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Sunday, February 8, 2004
Nearly there

Picking the right locale for later years

By Katrina Brown Hunt
Special to The Seattle Times

When she was nearing 65, Donna Cole decided it was time to shift gears, and she bought a duplex in quiet Silverdale, Kitsap County, where she could retire.

Eight years later, she hasn't retired, but she does plan to move again.

The 73-year-old divorcee and mother of eight realized she didn't want to quit her job at the music department of the Greenwood Fred Meyer. "I'm the one there who knows all about rap."

Info on Senior Real Estate Specialist agents:
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So she's selling the Silverdale home and moving back nearer the city, to a duplex in Bothell, near three of her daughters.

Craig and Dorothy McGee also sought to move "closer in." The McGees — he was a claim manager for Pemco, she a third-grade teacher — had lived in Montlake for 35 years. But in 2000 they were drawn to a condo in Queen Anne, closer to downtown's theaters and the bus lines.

While they're retired, Dorothy volunteers as an advocate for foster children, and Craig is involved in the creation of a small park in Queen Anne.

Says Dorothy: "We felt the need to (move) while we still had the muscle and power to get relocated."

Where to retire?

To brainstorm locales, try, which helps you compare everything from weather to culture to cost of living. This abbreviated chart compares Seattle with Tucson, Ariz. To maintain a standard of living that costs $50,000 in Seattle would cost $38,134 in Tucson, where it's 23.7% cheaper to live.

Cost-of-Living Indexes Seattle Tucson, AZ
Overall 100 = national average 130.2 99.3
Housing 184.0 96.0
Food and groceries 108.0 106.4
Transportation 104.0 95.2
Utilities 75.0 120.8
Health 130.0 98.1
Miscellaneous 110.0 94.9

Buying a home early

While Cole and the McGees chose new homes at retirement age, plenty of future retirees are locking in homes for retirement now, tempted by low interest rates.

"Anyone from 40 to 45 on is thinking about retirement these days, even if the house they're buying now is the house they can sell later to then buy a retirement home," says Laura Brodniak, a Kirkland-based Windermere Realtor who specializes in working with retirees.

That was the thinking for Michael Miller, president of Bellevue financial-planning firm Capital Planning Corp. Five years ago, Miller bought a town house in Whistler, B.C., which he says has almost tripled in value since. Only 44 now, Miller isn't sure he will actually retire there, but meanwhile he is using it as both a vacation spot and a rental.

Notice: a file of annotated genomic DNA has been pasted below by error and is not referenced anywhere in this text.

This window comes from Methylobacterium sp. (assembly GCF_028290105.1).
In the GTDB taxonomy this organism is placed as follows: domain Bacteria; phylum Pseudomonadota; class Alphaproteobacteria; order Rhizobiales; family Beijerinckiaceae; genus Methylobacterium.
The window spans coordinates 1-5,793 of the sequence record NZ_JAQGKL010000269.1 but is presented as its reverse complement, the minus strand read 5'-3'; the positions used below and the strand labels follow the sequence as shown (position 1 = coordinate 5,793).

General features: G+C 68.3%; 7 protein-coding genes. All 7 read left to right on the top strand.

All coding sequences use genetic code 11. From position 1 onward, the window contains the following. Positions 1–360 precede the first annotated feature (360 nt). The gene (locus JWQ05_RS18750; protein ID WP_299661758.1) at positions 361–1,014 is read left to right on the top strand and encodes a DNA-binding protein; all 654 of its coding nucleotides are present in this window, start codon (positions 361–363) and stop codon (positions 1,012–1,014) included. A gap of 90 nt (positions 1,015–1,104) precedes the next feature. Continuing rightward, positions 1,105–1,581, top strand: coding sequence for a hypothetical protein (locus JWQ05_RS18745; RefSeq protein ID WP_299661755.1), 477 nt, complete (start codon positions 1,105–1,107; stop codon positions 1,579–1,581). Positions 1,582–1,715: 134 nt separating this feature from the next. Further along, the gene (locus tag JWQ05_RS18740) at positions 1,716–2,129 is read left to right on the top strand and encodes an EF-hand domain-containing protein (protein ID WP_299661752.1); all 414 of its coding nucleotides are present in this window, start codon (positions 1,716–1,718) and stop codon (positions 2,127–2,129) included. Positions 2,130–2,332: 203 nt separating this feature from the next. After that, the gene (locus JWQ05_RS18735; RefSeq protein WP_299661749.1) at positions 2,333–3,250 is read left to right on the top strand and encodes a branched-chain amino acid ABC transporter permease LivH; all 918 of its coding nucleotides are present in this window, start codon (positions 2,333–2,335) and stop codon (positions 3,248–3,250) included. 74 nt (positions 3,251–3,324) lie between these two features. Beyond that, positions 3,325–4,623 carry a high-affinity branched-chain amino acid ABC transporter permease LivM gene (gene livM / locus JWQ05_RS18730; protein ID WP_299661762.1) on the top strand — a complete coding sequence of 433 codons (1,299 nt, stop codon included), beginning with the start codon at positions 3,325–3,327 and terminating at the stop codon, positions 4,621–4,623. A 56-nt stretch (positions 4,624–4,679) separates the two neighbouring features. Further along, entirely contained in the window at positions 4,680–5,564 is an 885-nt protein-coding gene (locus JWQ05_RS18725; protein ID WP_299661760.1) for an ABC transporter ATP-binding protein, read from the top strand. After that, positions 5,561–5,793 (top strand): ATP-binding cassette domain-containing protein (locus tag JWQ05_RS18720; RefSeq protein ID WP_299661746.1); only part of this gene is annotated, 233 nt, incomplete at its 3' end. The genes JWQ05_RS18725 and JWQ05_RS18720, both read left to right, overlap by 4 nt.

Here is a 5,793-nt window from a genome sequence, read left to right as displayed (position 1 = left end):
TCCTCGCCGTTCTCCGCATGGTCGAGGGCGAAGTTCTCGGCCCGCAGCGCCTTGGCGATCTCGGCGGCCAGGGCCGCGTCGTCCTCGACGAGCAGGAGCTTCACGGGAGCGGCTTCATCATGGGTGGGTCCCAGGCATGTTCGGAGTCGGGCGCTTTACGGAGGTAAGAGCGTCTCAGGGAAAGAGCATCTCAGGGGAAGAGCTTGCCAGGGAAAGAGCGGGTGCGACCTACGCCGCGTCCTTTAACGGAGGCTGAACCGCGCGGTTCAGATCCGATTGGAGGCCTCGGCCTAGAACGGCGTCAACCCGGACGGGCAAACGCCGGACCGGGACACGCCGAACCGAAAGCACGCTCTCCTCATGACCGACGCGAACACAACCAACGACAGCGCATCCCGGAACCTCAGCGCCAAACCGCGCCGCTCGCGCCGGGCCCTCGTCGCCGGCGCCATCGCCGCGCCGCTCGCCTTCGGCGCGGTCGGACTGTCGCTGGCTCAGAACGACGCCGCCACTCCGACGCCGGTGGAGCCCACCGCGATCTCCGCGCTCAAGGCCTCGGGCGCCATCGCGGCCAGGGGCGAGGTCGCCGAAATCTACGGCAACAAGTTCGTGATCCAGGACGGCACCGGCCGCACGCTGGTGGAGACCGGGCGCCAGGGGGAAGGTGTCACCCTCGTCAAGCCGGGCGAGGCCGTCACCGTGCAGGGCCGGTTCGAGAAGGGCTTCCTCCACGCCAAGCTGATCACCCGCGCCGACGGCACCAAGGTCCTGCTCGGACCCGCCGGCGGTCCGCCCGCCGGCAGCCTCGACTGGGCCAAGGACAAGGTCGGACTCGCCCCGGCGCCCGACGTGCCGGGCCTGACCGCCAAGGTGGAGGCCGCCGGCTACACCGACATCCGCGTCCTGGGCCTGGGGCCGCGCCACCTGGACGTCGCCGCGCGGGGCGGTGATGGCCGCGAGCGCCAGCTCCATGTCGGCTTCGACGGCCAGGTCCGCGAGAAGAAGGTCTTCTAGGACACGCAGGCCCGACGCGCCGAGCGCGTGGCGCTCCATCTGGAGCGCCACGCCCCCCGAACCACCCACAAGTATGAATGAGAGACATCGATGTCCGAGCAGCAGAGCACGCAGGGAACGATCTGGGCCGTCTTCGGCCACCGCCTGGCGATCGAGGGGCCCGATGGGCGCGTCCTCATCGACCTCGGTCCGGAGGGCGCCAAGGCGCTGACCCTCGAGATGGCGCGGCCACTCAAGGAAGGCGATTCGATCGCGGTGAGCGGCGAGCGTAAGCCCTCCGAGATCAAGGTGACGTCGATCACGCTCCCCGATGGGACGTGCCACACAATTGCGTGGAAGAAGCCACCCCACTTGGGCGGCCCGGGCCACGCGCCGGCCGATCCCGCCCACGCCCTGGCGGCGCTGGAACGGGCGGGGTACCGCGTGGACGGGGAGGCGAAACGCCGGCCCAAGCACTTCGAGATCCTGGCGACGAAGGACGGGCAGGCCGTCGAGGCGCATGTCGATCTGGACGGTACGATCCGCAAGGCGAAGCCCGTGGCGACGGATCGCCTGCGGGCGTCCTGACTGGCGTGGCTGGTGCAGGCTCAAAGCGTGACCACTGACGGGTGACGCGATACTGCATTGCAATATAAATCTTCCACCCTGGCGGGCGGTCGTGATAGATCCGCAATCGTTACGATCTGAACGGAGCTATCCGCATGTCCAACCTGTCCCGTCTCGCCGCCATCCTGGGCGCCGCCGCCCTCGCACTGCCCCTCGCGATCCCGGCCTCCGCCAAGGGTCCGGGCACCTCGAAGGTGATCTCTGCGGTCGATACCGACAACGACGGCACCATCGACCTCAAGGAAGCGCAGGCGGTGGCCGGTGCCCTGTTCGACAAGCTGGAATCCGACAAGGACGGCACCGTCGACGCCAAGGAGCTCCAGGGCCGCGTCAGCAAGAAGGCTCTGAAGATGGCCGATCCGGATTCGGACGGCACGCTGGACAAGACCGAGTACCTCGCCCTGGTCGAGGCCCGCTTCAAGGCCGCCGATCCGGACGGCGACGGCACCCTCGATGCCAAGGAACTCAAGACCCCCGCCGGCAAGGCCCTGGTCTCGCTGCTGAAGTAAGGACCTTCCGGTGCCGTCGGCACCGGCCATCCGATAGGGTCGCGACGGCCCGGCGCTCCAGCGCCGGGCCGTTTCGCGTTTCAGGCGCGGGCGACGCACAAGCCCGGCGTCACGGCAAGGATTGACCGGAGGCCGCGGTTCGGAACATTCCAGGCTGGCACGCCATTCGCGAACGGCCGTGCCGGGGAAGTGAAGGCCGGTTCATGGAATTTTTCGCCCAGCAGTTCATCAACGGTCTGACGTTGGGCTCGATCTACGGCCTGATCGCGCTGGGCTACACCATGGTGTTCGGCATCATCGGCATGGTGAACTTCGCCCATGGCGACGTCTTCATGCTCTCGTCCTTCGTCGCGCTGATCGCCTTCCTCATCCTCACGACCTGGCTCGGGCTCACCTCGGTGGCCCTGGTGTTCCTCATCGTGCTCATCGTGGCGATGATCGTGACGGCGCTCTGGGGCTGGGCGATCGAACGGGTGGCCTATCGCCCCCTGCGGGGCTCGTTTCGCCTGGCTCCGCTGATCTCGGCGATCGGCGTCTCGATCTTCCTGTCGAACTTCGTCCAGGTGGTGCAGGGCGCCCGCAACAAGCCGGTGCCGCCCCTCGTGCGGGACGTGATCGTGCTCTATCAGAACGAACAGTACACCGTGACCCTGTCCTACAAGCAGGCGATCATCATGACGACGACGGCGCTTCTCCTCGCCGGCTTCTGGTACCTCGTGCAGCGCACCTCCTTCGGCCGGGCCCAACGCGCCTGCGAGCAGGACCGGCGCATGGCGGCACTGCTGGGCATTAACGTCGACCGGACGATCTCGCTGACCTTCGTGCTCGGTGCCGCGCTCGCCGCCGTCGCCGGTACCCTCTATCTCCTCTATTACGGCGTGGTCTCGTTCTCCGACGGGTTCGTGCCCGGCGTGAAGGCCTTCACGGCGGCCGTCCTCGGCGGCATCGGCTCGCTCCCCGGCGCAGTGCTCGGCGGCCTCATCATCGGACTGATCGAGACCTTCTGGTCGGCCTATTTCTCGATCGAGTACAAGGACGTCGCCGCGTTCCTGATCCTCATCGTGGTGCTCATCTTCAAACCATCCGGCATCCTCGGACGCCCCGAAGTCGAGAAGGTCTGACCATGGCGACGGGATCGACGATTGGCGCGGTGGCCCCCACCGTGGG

"Until I can get there, it's an investment," he says. "If you wait, you'll be priced out."

TIP: Rent it out. If you're buying a second home while still working, financial advisers recommend making it a rental property until you retire so it can pay for itself to some extent, and you can stash away more in retirement savings accounts such as 401(k)s and IRAs.

'Rules' for choosing

Choosing a home for retirement requires balancing pragmatism and emotions, as these "rules" show:

Rule 1: Pay it off: Most financial planners advise that you pay off your mortgage before retirement. If that's not feasible, at least aim for no more than 25 percent of your retirement income going toward your mortgage, says Kathleen Cotton, a certified financial planner and owner of Cotton Financial Advisors in Lynnwood. Downsizing can help.

That was true for the McGees, who sold their four-bedroom Montlake home for more than they expected — in the $400,000s — and were able to upgrade their condo search while erasing mortgage stress.

Carrying a mortgage can have a bright side, notes Robert Reed, a certified financial planner: the tax deduction you get, especially if you still carry a substantial mortgage, plus the opportunity to itemize tax deductions such as charitable contributions.

Rule 2: Don't confuse vacation with retirement: Every year, magazines tout the best spots in America to retire, based on factors such as cost of living and local amenities. Bellingham, Spokane and Bend, Ore., have made recent national lists.

But such places — or even your favorite vacation spot — may not suit your particular wants and needs. Before setting your sights on any new locale, consider the features that experts suggest a community should have: